Green cards are typically awarded to immigrants who have family ties to the U.S. or are being sponsored by an employer. In many categories, such as for employment-based applicants, the overall number of green cards handed out per year is capped, and unused slots expire at the end of each year.
The U.S. also limits the number of green cards it hands out to nationals of each country, meaning applicants from countries with high levels of immigration to the U.S. may wait years to become a permanent resident. For Indians being sponsored by their employers, and family members of U.S. citizens from countries including Mexico, China and the Philippines, the wait can last decades.
In all, about four million people sponsored by a family member are in line for a green card that will allow them to come to the U.S., according to government figures. About 1.2 million more people who are sponsored by an employer—and typically already here on temporary visas—are also waiting for a green card.
The proposed measure would recover about 400,000 green cards, slightly over half for families and the rest for employers, according to a Congressional aide familiar with the estimate. Additional measures would allow immigrants to jump ahead in line for an extra fee.
Though Democrats agree the backlogs of green-card applicants are a major problem—in some cases driving people to immigrate illegally—solving the issue is now caught up in the broader party push to pass new protections for millions of immigrants in the country illegally, while Democrats control both chambers of Congress.
The measure still faces multiple hurdles.
It must meet the strict criteria that govern the Senate budget process, and so allow Democrats to pass their package under the chamber’s so-called reconciliation procedure. That allows passage with just 51 votes rather than the usual 60, meaning they won’t need any Republican support. To qualify, a measure must have a significant impact on the federal budget.
Two previous immigration proposals weren’t allowed by Senate Parliamentarian Elizabeth MacDonough, but Congressional aides say they believe the green-card provision is likely to survive. Ms. MacDonough said such measures are “distinguishable” from the path to citizenship she ruled out in an opinion earlier this month. In 2005, the Senate used the reconciliation procedure to pass a bill to recycle unused visas, though the measure never passed the House.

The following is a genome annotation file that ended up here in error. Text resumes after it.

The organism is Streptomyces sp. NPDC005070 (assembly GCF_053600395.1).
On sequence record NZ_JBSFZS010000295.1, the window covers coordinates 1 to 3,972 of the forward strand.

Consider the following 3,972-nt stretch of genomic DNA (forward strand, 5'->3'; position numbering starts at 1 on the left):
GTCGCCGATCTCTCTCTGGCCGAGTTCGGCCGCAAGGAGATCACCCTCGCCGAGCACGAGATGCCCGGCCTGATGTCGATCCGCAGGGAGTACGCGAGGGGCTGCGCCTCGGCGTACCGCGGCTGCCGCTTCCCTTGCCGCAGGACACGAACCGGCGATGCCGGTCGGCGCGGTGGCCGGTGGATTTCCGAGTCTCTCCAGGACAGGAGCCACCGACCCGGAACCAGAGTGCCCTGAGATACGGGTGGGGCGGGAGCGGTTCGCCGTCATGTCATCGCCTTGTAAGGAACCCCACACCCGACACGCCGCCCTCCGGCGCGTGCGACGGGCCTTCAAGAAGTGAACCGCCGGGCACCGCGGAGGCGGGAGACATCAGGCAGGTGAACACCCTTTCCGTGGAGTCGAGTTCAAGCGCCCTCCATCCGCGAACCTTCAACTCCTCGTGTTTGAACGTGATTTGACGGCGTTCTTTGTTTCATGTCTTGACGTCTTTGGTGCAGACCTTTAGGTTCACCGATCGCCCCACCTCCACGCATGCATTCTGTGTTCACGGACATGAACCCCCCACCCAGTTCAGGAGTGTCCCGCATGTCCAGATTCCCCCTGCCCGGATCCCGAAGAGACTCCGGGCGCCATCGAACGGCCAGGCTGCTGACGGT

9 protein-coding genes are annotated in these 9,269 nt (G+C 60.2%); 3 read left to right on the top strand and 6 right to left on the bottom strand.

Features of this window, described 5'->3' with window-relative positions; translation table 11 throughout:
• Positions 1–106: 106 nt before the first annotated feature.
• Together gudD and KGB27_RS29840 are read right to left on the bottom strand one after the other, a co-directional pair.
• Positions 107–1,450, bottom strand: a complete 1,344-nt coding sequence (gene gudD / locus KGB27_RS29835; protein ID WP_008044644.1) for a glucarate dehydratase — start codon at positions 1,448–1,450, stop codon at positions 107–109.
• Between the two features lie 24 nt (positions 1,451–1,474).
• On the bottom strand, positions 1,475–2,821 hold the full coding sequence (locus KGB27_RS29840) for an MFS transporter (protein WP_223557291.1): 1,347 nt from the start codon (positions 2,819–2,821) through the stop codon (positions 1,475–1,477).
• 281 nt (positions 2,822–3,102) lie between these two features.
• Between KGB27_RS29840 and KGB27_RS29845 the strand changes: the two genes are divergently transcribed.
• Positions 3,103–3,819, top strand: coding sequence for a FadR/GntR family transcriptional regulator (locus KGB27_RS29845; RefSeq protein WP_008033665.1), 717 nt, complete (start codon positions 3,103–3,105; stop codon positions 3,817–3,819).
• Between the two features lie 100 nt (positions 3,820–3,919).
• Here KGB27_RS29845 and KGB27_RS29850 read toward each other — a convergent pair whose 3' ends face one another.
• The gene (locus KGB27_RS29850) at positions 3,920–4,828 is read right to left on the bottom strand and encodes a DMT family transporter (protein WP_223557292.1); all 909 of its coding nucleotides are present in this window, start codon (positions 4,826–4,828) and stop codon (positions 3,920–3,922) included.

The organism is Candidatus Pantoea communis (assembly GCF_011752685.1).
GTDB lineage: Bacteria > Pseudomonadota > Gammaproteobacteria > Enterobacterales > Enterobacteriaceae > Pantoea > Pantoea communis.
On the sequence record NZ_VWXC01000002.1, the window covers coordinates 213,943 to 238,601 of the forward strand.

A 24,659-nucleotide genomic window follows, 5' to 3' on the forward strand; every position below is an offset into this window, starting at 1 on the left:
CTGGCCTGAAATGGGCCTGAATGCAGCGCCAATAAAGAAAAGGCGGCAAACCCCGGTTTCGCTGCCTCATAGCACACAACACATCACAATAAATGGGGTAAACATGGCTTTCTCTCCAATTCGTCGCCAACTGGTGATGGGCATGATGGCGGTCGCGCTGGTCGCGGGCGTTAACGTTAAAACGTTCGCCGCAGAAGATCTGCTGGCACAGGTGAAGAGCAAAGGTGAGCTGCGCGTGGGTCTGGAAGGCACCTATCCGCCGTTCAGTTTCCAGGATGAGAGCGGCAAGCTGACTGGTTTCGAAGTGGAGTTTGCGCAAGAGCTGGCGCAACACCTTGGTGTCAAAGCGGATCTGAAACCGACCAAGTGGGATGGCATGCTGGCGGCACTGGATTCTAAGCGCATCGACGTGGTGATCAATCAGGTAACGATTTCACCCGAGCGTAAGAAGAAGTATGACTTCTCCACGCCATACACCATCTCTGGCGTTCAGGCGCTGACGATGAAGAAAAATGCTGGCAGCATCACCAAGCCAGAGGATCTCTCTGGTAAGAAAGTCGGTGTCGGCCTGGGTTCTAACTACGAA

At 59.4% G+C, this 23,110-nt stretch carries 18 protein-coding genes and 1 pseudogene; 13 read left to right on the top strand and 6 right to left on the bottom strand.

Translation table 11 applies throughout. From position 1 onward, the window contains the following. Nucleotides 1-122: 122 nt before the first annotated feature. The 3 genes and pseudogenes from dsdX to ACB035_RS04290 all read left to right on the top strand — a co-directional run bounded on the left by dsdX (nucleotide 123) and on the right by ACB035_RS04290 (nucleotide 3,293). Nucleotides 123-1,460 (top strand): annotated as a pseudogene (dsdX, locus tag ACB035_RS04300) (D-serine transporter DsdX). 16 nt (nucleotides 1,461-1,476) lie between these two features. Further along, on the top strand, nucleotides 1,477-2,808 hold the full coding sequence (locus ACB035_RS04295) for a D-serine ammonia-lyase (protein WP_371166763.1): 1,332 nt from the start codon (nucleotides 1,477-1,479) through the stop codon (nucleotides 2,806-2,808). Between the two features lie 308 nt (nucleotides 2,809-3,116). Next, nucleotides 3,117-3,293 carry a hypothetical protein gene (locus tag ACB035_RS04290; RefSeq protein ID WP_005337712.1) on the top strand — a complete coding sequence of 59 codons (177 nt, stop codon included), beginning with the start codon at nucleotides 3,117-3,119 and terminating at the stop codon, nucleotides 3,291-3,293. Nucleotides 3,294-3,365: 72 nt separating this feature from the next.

Democrats were hoping to include the immigration measure in the broader bill to create a path to citizenship for immigrants in the country illegally, including Dreamers, who were brought to the country as children. If the parliamentarian allows the green-card provision but rejects the path to citizenship, Democrats will have to decide whether to move forward.
Some, including Sen. Bob Menendez (D., N.J.), have suggested they would be loath to endorse proposals they believe would help business interests—such as making more employment-based green cards available—if they are unable to help immigrants without a permanent legal status. Immigrant communities form a core constituency for Democrats.
Supporters of addressing the green-card backlog are dissuaded by that argument.
“I’m always concerned about the immigration culture war swallowing up this issue,” said Rep. Raja Krishnamoorthi (D., Ill.), an advocate in Congress for Indians caught in the backlog of employment-based green cards. “To me, it’s just as important as the Dreamers and the essential workers and others are, because these are folks who add to the vibrancy and economic prosperity of America.”
On Tuesday, 95 organizations led by the American Immigration Lawyers Association wrote a letter to House and Senate Democrats urging them to move ahead with the green card measure no matter the outcome of the parliamentarian’s ruling on legal protections for other immigrants.
“The visa-related provisions…would be a significant victory for immigrant communities across the country and will help to ensure a more fair and efficient immigration system,” the groups wrote.
Biden Faces Strategic Challenges in Immigration-Reform Effort
Politicians from both parties have attempted to address the green-card backlog for years, though they generally disagree on how. Republicans have advocated a strategy of simply lifting the per-country cap on employment-based green cards. Currently, 140,000 such green cards are handed out each year, and under that scenario, they would go to applicants first in line, many of them Indian.
The need for the measure became more acute with the coronavirus pandemic, which shut immigration offices around the country and U.S. consulates around the world, halting visa and green-card processing. About 240,000 family-based green cards went unused in the past two years, and about 62,000 employment-based green cards went to waste in the past year when a U.S. immigration agency failed to process them in time.
One family that could benefit are Sunny Jha and his wife, Niharika Juwarkar, both doctors in northern Ohio who have a 6-year-old son who was born in the U.S. Dr. Jha moved to the U.S. from India in 2008 for his psychiatry residency before relocating to a small community hospital in Sandusky. He and his wife both applied for green cards in 2014.
While they wait, they remain in the U.S. on H-1B visas, which restrict their ability to change jobs and prevent them from leaving the country, for fear they could lose their place in line.
That hit hard in 2015, when Dr. Jha missed the funeral of his grandfather, with whom he had felt particularly close.
“Had I known that I would have been in such a backlog, I would have never come here,” he said.
Write to Michelle Hackman at firstname.lastname@example.org
Copyright ©2021 Dow Jones & Company, Inc. All Rights Reserved. 87990cbe856818d5eddac44c7b1cdeb8